Performing at the Barbican to celebrate 20 years of Simon Raymonde’s Bella Union label, to which he is signed, Ezra Furman seems overwhelmed to be alone on the illustrious venue’s stage. His hero Leonard Cohen, whose song So Long Marianne he covers with Du Blonde, played here with Philip Glass in 2007. He references feeling out of place throughout the evening in songs, poetry, chat – and even with a slightly dubious Liverpudlian accented imitation of the famous John Lennon quip for the people in the posh seats to rattle their jewellery.
A ramshackle announcement introduces Furman to the stage. There is an air of anticipation, that anything can happen. Opening with solo performances of older songs Cherry Lane, The Worm In The Apple, Penetrate and Queen Of Hearts, Furman soon finds his voice. And having warmed up, he starts to have a little fun, pulling out a stripped back version of Restless Year, his love of the Velvet Underground clearly on show. It could so easily have lead into a cover of Rock & Roll.
New song Amateur gets an airing, and sees him sing of shaking off learned conventions in order to be completely free. “If you can forget your vocabulary you’ve got wings to fly, there’s no sense in keeping them folded neatly, take to the sky,” go the lyrics, and he’s living these words. He puts down his guitar and slowly strides across stage to a single drum, purposefully mis-hitting as he sings Hark! To The Music, underlining the same point.
Having hit his stride, he proceeds to revel in being able to do whatever he likes. Without the bombast of his regular band The Boyfriends, the songs reflect their genesis, in particular of Furman’s strong connection to poetry. Preparing for each one, he hums and haws, giggling at thoughts and memories that run through his head. He jokes of an alter ego releasing an album made up of these noises.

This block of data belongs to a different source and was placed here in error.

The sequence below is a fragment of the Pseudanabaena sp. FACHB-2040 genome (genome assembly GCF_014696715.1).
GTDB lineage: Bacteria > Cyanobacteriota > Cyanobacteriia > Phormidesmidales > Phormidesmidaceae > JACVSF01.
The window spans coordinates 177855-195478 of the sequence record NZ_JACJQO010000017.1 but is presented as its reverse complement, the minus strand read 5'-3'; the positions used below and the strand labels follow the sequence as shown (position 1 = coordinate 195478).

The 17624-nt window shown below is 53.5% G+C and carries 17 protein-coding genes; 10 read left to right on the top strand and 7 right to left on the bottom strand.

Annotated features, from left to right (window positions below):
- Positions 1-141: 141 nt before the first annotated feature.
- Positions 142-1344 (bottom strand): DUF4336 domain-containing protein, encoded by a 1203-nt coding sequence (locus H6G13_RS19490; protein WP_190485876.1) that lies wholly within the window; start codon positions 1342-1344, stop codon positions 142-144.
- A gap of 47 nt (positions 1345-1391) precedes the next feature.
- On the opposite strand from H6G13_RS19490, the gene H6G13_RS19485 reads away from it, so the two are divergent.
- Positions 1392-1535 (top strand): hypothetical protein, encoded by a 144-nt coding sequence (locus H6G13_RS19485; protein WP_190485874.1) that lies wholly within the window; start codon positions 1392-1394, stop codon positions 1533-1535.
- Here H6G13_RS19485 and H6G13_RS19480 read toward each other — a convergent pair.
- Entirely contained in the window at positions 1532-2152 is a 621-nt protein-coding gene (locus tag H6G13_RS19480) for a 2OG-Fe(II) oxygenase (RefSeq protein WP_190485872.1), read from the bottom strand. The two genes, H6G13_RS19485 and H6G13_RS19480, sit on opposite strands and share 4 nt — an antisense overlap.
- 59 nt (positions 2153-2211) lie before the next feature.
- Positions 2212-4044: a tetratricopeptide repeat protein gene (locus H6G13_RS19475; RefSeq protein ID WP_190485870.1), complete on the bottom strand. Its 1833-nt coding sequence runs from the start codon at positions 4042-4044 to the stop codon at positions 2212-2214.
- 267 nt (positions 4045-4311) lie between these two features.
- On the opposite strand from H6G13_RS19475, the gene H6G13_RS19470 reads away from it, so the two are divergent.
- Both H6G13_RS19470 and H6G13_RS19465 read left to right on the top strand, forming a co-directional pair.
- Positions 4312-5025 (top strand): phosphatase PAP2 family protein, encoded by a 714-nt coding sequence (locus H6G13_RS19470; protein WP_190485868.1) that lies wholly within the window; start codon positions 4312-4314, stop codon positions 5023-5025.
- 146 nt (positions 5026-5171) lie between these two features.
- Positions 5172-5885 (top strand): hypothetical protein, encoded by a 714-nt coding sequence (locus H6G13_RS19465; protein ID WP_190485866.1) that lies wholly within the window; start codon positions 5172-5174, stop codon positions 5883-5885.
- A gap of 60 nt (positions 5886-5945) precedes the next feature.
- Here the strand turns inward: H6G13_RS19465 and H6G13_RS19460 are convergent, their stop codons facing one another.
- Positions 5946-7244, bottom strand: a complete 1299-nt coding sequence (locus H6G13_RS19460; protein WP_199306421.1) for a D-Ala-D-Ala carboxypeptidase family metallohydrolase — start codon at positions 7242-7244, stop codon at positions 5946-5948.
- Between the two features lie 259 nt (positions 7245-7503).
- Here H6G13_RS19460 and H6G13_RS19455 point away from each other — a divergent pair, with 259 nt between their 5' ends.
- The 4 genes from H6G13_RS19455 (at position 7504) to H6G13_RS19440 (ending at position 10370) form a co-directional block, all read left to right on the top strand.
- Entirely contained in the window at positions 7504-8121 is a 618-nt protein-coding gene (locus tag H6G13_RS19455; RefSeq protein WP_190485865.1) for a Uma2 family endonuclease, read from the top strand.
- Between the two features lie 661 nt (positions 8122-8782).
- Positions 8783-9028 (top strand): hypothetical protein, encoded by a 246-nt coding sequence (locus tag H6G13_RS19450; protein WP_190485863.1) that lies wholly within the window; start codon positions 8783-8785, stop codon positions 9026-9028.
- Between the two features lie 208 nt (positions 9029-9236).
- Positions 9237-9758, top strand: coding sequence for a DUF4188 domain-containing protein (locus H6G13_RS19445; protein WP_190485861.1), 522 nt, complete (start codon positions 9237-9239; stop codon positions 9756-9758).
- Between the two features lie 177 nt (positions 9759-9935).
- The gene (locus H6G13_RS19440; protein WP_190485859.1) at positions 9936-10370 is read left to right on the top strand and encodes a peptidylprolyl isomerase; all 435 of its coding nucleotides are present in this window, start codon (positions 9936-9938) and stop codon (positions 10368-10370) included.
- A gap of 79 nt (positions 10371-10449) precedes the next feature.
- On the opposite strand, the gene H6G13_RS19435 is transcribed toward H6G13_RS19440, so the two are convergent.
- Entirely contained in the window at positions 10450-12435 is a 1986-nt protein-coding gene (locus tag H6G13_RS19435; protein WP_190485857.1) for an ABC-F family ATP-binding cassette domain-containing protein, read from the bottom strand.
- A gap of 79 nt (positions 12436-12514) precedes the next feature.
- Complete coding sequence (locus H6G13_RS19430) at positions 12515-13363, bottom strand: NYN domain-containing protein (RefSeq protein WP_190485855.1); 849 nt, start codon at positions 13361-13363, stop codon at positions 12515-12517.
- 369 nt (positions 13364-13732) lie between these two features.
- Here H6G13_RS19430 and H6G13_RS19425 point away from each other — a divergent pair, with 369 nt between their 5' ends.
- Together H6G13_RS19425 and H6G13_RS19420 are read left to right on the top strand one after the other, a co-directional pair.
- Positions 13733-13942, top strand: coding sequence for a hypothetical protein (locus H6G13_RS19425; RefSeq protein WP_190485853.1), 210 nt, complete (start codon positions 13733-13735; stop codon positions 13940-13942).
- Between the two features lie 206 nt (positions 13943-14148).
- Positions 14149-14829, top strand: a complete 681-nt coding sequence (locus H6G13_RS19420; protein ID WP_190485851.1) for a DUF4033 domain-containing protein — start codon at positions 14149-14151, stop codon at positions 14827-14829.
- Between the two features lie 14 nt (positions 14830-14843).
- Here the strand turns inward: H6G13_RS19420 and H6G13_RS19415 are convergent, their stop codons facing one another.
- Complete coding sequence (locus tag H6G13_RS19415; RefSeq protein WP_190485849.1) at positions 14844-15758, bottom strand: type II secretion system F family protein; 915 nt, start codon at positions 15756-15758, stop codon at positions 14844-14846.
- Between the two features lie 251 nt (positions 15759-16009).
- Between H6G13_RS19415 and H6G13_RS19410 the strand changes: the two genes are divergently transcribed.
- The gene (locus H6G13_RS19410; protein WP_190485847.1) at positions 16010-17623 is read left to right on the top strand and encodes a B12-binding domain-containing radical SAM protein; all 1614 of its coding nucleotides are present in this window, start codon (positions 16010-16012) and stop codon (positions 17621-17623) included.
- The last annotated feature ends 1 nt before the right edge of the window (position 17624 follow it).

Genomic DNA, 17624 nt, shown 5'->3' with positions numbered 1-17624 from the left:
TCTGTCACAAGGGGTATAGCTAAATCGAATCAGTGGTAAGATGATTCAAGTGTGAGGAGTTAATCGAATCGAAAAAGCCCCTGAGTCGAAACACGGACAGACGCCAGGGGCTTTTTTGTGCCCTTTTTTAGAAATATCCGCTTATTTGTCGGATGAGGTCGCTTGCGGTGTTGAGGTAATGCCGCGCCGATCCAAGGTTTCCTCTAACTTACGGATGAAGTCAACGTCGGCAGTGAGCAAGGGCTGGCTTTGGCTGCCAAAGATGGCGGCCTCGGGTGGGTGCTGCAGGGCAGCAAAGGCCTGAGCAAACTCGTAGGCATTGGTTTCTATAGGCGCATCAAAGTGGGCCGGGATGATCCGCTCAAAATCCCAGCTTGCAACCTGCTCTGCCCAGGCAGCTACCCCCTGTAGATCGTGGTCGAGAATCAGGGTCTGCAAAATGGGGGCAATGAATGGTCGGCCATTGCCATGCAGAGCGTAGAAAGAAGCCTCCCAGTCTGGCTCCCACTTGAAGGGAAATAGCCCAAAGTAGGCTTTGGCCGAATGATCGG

During the rest of the show Furman is joined at points by Ben Joseph from The Boyfriends and new project Secret Bad Boy, on the grand piano; Du Blonde on guitar and vocals; and a string quartet lead and arranged by Fiona Brice. There is an interlude with poem The Mail Order, which highlights Furman’s wry humour amid his usual fare of despair and rebellion. Bad Man, a song well able to stop a listener in their tracks on first hearing, has the same devastating effect this evening; this is a Barbara Streisand-esque showtune, albeit with added piss and vomit.
Written for her grandfather after his death, Du Blonde introduces Isn’t It Wild, any sadness soon chased away as she struggles to get the distortion right, and is left with something a bit metal. “This one’s for you Grandad,” she says with a wink. All sorted, they start, and the duet proves to be one of the highlights of the show, their voices perfect foils each for the other.
The introduction to Refugee, Furman’s song about how he imagines his grandfather’s escape from the Nazi occupation of Poland, playfully digresses into whether we’d all be here watching Adele instead of him, if his grandfather hadn’t made it to America, and as if she wouldn’t be mainstream successful in every alternative timeline. It’s a moment of levity before a stark reminder of what’s at stake in the current climate, and one that represents Furman at his most natural and confident. His songs are his home. It’s a joy to see, and to coin a phrase, That’s When It Hit Me – Ezra Furman can do anything. Other than a Liverpudlian accent.
Ezra Furman played: Cherry Lane, Worm In The Apple, Penetrate, Queen Of Hearts, Restless Year, Watch You Go By, Amateur, Hark! To the Music; Interlude: Devotion Poem 100; Hour of Deepest Need, Cold Hands; Interlude: The Mail-Order; Bad Man, Haunted Head, Isn’t it Wild, So Long Marianne, Dr Jekyll & Mr Hyde, Down, Day Of The Dog, Ordinary Life, Refugee, Wild Feeling